The Catholic Church claims this passage is where Christ gives the explicit statement that Peter is the foundation of the Church in which Christ established here on earth. However, Protestants commonly argue that the definition of “rock” means something different when you read it in the Greek language. You see in Greek there are two words for rock. There is petros and there is petra. Peter’s name does mean stone or rock, but petra is generally used to mean “large rock” such as a cliff or a similar foundational stone. So when you look at this passage in Greek it would read: 

“And I tell you, you are petros, and on this petra I will build my church.”

So the common non-Catholic interpretation of this passage on a theological level is that Peter is referred to as a rock or little pebble who is built on the large foundational rock that is Christ. (that is the church) This may sound legitimate, because of course Jesus is the foundation, but the problem here is that the main spoken language of Jesus and his disciples was not Greek, but rather Aramaic. In Aramaic this portion of Scripture would have looked like this.

“And I tell you, you are Cephas, and on this Cephas I will build my church.” 

When we move beyond the Greek to the language that would have been spoken when Jesus made this statement, there is no conflict with the Catholic understanding. In the Aramaic language, there is no differentiation between the type of rock as there is in the Greek language. The debate from the non-Catholic may continue on from here, claiming that since the Bible is the inspired word of God, and since the book of Matthew is written in Greek, the Holy Spirit which inspired its writing, separated these two meanings for a reason.

Again, this argument sounds extremely legitimate until one digs deeper into this subject matter. The word petra does mean “large rock”, however it is the feminine form of the word. In the Greek language you would not apply a feminine form of a word in order to name a male. You would use the masculine form of the word. The stone on which the church was built on could easily take on the feminine form of the word, however, it would not be acceptable to use this feminine form when naming a male individual, such as Peter. This would be a new issue for the Greek language as there is no archeological evidence from antiquity that anyone had ever been named Peter before Simon. This means that Jesus took a word to name Peter, which according to all available records, had never been used before this point in time, to designate a living person. Therefore while these two words have different meanings, their separate inclusion into the Greek writing was necessary for literary reasonings. This is why we must go further when confronted with this difference, into the Aramaic form, which has no separation in meaning. Since this is how Jesus would have spoken this passage to Peter, it is the only understanding which holds legitimate authority as to its proper interpretation. 

Did Peter have supremacy over the other Apostles?

So now that we have come to an understanding that Peter is the Rock, and that Jesus said he would build his Church upon that Rock, and that not even Hades would overcome it, how does this play into Peter’s supremacy over the other Apostles? Well, to start, we see that Peter was the head of the group. This is expressed clearly throughout the writings of Matthew. Peter was the natural leader and spokesman for the Apostles, just as he was here in this passage, for it was Peter who proclaimed who Jesus truly was. Peter is named the Rock. This name, “Rock” or “Peter”, pointed to his function as the foundation stone for the Church Christ was establishing on earth. This teaching of Christ establishing his Church on the Rock of Peter is crystal clear. Jesus is personally speaking here, and he is very literal. It is with this exact wording of Christ that the first issue finds its proof within the Scriptures. Peter is given supremacy, he is placed as a head over the other Apostles, and becomes the leader of Christ’s Church which was soon to be established by Jesus himself. Just as in the Old Testament God was the ultimate “rock,” but Abraham was his earthly representative, so also in the New Testament we see Jesus as the ultimate “rock.” But he gives Simon a new name “Rock” to indicate his foundational status as Jesus’ earthly representative in the New Covenant.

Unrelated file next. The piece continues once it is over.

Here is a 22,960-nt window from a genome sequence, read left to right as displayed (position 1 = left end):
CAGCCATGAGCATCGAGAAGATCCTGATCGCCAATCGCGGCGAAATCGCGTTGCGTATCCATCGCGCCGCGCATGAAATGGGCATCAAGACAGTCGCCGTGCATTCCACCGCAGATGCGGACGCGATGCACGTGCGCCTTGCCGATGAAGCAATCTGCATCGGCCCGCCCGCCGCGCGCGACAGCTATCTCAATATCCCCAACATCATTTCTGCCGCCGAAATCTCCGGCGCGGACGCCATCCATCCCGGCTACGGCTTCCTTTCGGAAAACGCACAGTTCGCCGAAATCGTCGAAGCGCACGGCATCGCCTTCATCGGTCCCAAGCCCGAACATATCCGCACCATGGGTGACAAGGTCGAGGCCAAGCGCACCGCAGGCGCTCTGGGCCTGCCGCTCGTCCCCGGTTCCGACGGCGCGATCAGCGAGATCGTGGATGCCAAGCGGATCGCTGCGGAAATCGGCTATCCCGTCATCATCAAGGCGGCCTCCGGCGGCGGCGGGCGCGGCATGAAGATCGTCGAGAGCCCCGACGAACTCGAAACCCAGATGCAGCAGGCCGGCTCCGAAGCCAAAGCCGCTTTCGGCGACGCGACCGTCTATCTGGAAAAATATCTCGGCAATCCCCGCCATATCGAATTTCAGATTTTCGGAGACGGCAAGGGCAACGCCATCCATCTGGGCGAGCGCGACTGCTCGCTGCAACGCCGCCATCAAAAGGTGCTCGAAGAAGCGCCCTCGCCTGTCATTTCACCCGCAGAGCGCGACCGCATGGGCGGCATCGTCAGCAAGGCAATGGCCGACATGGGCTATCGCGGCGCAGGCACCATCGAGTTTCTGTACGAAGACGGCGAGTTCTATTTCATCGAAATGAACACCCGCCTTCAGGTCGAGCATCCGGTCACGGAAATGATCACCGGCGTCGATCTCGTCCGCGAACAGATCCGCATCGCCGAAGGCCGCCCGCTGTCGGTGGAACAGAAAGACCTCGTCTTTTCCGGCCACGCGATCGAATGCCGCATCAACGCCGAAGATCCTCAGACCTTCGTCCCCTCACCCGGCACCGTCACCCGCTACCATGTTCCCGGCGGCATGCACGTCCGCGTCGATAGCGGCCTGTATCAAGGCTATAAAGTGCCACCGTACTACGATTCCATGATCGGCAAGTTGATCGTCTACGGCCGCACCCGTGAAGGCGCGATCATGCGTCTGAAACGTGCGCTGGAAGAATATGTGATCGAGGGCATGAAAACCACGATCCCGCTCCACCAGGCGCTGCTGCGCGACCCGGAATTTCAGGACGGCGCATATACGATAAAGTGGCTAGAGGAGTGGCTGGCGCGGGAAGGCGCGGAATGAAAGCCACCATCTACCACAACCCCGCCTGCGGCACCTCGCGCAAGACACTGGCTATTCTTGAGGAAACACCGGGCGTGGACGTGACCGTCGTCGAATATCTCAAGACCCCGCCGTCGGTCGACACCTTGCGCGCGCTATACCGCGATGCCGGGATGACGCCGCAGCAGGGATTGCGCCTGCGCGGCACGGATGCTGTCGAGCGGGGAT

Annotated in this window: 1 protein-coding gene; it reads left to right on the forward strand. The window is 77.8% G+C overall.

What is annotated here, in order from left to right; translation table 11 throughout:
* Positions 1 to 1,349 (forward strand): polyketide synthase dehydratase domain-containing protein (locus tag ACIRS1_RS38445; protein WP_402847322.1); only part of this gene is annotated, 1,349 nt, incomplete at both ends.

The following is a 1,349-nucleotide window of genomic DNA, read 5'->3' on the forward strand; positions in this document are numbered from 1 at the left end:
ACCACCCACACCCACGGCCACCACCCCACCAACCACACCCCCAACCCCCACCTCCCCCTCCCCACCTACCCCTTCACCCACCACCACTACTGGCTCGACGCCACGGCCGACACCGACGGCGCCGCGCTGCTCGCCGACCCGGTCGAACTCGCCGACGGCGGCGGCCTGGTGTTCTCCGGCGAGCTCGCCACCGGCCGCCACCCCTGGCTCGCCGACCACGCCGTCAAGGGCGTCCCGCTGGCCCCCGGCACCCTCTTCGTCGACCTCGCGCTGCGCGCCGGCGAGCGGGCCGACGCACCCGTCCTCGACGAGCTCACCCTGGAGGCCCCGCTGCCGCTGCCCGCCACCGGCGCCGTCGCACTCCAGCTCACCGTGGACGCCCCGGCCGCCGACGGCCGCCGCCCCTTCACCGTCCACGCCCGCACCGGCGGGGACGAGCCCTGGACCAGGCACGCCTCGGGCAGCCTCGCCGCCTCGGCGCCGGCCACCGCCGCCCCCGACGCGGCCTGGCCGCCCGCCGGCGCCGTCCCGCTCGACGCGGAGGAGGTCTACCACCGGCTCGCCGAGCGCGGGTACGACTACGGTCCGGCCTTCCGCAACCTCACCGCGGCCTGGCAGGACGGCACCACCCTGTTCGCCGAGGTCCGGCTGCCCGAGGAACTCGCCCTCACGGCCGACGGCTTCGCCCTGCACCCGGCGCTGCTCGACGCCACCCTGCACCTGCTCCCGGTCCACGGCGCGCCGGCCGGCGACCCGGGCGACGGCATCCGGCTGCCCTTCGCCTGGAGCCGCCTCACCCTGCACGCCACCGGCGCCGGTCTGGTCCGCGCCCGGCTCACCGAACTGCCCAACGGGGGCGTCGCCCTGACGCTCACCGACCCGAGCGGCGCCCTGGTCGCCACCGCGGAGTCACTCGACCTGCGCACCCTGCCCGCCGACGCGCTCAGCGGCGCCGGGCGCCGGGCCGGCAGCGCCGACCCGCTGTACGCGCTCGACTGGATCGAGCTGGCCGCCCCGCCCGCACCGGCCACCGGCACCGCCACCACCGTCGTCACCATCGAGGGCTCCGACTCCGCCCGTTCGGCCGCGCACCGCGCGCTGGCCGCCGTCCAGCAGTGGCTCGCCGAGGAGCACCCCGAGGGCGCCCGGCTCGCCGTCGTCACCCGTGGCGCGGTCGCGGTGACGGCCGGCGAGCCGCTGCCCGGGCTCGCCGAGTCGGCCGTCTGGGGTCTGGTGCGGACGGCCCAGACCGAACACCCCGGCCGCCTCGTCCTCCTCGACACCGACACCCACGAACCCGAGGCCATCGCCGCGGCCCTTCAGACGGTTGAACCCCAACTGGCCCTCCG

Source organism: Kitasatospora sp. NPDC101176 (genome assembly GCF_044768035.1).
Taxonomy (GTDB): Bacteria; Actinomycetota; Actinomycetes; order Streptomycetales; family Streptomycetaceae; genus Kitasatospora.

Was Peter’s leadership handed down through Apostolic succession?

So this brings up our second issue. Even though Jesus named Peter, and placed him as leader over the Church, this does not necessarily mean that this leadership would be handed down through succession. Only Christ could establish a succession of this sort. Unless Jesus clearly gave this command regarding Apostolic succession, this idea of a supreme head of the Church would have ended with Peter. So the real question is did Jesus explicitly establish an Apostolic succession? To answer this question we must first go back into the Old Testament. Let us look at Isaiah 22:15-25:

Thus says the Lord God of hosts: Come, go to this steward, to Shebna, who is master of the household, and say to him: What right do you have here? Who are your relatives here, that you have cut out a tomb here for yourself, cutting a tomb on the height, and carving a habitation for yourself in the rock? The Lord is about to hurl you away violently, my fellow. He will seize firm hold on you, whirl you round and round, and throw you like a ball into a wide land; there you shall die, and there your splendid chariots shall lie, O you disgrace to your master’s house! I will thrust you from your office, and you will be pulled down from your post. On that day I will call my servant Eliakim son of Hilkiah, and will clothe him with your robe and bind your sash on him. I will commit your authority to his hand, and he shall be a father to the inhabitants of Jerusalem and to the house of Judah. I will place on his shoulder the key of the house of David; he shall  open and no one shall shut; he shall shut, and no one shall open. I will fasten him like a peg in a secure place, and he will become a throne of honor to his ancestral house. And they will hang on him the whole weight of his ancestral house, the offspring and issue, every small vessel, from the cups to all the flagons. On that day, says the Lord of hosts, the peg that was fastened in a secure place will give way; it will be cut down and fall, and the load that was on it will perish, for the Lord has spoken.